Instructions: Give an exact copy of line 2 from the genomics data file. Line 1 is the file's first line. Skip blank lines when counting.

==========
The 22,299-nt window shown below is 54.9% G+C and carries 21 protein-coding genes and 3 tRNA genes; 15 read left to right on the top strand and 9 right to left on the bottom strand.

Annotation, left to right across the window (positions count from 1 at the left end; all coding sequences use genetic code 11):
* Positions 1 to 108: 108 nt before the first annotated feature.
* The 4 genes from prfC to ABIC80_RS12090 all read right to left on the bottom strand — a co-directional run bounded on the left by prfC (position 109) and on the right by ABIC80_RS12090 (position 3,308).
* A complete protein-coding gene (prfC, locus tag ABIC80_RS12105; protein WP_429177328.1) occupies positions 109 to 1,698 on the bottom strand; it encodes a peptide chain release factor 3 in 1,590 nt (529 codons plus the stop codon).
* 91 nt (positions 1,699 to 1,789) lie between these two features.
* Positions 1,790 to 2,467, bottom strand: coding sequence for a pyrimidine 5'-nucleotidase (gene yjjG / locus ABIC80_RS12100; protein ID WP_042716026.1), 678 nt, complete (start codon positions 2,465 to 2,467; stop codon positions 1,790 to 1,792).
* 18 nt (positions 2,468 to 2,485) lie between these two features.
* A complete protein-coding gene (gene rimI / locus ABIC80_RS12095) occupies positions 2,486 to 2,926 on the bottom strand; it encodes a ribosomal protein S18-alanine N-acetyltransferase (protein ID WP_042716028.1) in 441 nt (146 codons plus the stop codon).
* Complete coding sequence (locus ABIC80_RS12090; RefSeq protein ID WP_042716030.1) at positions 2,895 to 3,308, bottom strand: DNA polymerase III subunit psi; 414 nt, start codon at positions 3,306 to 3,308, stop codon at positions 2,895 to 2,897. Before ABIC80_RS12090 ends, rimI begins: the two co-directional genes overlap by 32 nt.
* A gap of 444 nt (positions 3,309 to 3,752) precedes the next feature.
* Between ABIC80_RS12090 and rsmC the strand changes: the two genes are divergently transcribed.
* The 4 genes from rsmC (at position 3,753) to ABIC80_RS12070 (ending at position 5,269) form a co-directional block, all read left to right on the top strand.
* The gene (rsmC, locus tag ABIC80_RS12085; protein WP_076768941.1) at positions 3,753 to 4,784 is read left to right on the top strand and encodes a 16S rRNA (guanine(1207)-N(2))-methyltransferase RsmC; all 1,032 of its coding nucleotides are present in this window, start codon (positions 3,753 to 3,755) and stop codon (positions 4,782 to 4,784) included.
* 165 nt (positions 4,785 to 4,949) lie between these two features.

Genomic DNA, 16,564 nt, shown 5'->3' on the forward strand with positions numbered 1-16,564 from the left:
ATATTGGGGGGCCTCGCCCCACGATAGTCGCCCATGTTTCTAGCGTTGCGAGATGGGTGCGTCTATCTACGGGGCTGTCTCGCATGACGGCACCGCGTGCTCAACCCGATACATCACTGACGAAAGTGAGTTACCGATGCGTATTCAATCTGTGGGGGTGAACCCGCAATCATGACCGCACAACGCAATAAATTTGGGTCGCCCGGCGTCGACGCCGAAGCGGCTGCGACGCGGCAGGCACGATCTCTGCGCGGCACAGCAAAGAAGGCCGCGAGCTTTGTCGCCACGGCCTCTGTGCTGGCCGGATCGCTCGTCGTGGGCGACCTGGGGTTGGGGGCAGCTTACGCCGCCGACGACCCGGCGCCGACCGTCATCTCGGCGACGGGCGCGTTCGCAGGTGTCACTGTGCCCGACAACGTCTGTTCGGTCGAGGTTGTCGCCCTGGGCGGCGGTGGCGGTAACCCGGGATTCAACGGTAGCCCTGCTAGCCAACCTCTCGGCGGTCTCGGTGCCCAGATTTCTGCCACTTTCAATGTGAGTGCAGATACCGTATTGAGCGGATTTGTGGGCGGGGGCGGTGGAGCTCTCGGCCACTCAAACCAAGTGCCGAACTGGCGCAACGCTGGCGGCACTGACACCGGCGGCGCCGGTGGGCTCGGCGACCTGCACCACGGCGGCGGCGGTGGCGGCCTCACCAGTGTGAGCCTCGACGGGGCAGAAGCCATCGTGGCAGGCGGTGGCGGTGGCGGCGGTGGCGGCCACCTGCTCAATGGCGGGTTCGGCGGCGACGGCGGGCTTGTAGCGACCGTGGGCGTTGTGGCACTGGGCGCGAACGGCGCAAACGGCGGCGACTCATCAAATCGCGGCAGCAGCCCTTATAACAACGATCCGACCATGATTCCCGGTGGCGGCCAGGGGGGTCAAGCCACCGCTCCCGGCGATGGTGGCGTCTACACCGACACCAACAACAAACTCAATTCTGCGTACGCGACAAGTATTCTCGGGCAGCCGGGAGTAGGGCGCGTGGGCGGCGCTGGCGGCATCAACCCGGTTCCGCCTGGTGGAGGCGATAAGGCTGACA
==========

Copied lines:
Annotation, left to right across the window (positions count from 1 at the left end; all coding sequences use genetic code 11):